Monday, February 28, 2011

Chicago Plans Its First Cycle Track

Just a few days ago I wrote about the Chicago's results of their bike count, and the success of their investments in infrastructure has proven to provide higher rates of ridership. With these successes, a new type of bike lane is being designed for Chicago to boost the confidence of cyclists that is safe to ride on streets without fear of being struck by vehicles.

The special lane is called a cycle track, and it's unlike the regular marked bicycle lanes that run next to vehicle traffic lanes and are separated only by paint on pavement. The key to a cycle track is a physical barricade, such as a construction Jersey barrier or a raised concrete planter box located to the left of the bikes-only lane. The curb or a sidewalk would exist to the right of the cycle track, and all motorized vehicles — whether moving or parked — would be on the left of the cycle track barricade.

The Chicago Department of Transportation received a $3.2 million federal grant to build and test a cycle track. A section of Stony Island Avenue, between 69th and 77th streets, was selected for the experiment.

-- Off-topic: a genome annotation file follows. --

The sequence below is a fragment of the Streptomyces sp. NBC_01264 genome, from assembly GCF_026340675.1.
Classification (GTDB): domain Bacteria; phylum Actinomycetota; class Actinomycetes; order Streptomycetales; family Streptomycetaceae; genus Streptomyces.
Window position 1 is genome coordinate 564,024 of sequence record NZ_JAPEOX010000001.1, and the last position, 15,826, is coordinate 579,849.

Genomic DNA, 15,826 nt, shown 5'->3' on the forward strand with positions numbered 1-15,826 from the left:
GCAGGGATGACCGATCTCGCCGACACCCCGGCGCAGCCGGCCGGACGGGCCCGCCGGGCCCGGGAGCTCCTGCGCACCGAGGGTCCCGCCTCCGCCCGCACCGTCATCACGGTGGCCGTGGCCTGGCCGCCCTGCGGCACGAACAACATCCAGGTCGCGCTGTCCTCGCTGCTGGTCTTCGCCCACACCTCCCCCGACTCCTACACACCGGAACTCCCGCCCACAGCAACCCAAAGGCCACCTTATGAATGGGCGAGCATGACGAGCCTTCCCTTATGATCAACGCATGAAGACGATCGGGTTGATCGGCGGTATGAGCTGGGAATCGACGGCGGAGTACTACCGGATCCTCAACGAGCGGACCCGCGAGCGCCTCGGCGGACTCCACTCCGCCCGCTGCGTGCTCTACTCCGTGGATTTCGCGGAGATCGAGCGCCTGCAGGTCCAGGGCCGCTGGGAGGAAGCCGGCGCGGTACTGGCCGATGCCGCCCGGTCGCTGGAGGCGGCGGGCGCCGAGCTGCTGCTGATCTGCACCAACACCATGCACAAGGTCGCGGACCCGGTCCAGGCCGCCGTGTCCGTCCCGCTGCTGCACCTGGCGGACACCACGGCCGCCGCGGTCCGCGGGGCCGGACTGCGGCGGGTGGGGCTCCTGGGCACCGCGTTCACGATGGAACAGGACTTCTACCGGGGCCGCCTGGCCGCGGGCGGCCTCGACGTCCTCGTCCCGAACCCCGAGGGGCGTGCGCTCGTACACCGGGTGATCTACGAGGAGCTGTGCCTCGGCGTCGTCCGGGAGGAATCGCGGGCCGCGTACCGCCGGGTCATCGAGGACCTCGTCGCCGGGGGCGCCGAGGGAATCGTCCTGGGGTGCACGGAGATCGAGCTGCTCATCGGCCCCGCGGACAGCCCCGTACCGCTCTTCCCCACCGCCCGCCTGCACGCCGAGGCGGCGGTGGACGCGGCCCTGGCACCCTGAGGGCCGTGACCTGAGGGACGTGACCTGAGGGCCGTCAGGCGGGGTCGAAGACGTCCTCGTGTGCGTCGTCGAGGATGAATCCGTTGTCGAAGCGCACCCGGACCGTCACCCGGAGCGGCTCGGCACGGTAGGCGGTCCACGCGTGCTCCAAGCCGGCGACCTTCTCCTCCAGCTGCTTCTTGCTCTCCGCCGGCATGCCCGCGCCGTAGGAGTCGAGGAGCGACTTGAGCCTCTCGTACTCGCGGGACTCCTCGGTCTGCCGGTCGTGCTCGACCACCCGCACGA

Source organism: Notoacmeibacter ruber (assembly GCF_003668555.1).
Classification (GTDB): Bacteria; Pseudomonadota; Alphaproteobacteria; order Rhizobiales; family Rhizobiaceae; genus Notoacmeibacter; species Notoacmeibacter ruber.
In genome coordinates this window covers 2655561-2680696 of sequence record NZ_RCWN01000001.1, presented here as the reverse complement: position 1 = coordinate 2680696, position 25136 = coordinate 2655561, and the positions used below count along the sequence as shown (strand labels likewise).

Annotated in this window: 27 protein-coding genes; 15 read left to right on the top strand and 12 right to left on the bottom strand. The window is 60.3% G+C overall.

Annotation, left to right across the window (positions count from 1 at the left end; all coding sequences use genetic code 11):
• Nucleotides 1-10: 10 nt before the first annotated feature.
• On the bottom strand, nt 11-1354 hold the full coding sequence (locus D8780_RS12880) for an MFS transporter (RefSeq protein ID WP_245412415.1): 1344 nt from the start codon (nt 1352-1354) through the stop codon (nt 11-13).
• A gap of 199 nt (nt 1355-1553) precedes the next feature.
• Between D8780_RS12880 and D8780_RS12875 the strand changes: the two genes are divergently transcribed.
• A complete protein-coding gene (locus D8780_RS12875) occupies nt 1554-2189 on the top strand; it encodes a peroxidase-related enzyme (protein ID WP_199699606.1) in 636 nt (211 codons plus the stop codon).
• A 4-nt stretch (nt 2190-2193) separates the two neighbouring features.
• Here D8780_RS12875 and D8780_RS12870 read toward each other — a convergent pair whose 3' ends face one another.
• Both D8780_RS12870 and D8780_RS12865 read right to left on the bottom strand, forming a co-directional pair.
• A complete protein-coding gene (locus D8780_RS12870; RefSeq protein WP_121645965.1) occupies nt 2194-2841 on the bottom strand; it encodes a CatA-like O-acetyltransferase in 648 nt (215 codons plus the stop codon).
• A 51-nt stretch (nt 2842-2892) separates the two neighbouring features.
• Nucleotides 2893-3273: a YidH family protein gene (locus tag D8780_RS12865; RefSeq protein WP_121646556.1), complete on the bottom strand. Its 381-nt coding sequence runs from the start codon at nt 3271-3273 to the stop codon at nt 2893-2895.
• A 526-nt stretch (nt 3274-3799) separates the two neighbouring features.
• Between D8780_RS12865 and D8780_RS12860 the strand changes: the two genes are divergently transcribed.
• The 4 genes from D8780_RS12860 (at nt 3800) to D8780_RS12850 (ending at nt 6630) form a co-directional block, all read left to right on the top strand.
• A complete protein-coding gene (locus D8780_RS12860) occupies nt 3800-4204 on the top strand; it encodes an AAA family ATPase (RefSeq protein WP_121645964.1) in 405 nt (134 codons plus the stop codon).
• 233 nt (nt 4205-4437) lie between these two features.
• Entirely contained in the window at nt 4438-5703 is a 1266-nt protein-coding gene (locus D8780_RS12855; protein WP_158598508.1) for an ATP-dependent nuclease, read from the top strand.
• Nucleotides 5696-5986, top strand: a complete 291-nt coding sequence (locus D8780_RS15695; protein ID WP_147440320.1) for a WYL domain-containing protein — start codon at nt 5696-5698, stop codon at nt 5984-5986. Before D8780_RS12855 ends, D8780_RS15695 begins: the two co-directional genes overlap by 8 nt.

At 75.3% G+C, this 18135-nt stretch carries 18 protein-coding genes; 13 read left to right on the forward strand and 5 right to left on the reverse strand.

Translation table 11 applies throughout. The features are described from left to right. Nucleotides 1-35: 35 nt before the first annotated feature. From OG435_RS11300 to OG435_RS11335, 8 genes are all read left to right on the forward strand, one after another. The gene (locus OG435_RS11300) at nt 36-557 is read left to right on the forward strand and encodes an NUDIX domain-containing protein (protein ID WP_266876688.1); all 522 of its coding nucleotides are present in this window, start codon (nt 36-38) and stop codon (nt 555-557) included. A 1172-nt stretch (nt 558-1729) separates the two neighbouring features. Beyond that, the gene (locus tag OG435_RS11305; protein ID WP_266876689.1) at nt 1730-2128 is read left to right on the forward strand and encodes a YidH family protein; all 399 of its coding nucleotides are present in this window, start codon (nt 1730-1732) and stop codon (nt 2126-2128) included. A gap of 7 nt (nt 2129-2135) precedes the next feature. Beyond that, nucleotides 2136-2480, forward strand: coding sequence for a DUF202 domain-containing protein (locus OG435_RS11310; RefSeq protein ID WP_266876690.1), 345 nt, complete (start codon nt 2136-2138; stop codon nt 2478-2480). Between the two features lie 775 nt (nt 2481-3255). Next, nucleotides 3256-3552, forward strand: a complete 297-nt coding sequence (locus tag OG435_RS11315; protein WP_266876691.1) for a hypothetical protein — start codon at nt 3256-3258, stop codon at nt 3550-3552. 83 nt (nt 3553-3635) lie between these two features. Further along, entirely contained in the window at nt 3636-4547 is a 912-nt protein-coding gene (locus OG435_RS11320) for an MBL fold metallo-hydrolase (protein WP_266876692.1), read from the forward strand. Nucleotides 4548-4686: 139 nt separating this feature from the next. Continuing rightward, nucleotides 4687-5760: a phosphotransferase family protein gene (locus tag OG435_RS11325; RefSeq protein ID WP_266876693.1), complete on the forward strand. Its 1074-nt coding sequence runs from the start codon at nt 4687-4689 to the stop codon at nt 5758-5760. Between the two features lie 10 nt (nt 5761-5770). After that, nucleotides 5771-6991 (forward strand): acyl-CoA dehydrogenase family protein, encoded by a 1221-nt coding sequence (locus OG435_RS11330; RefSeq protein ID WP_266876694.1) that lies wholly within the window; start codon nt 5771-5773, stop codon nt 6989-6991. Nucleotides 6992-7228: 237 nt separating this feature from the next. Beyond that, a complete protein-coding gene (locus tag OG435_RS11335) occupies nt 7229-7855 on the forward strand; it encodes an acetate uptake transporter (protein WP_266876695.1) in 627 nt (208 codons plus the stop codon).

The cycle track will be wider than a traditional 5-foot bike lane to provide space for whatever type of concrete barrier is chosen, officials said. The Stony Island cycle track would be the first in Chicago. Cycle tracks are becoming increasingly common in other bicycle-friendly cities as a tool to encourage more travel by bike and less car use, especially on shorter trips.

Studies have shown that the vast majority of people who bicycle restrict themselves to off-street bike trails because of fears about riding in traffic. Cycle tracks will open up the streets to more than die-hard urban bicyclists. The perception of traffic danger is the No. 1 reason people cite for not biking on streets. Cycle tracks have become popular among motorists too. Drivers say they don't have to worry about passing up bicyclists or getting tangled up with cyclists who weave from lane to lane and ignore traffic laws.

Stony Island was chosen for the test because it is four lanes in each direction on the roughly mile long stretch between 69th and 77th, providing ample right-of-way to build the bikeway without restricting traffic flow. The cycle count study showed that there is already a lot of bicycling on the route, and they envision the cycle track as being a good connection to Jackson Park, the lakefront and the larger bike network in the city.

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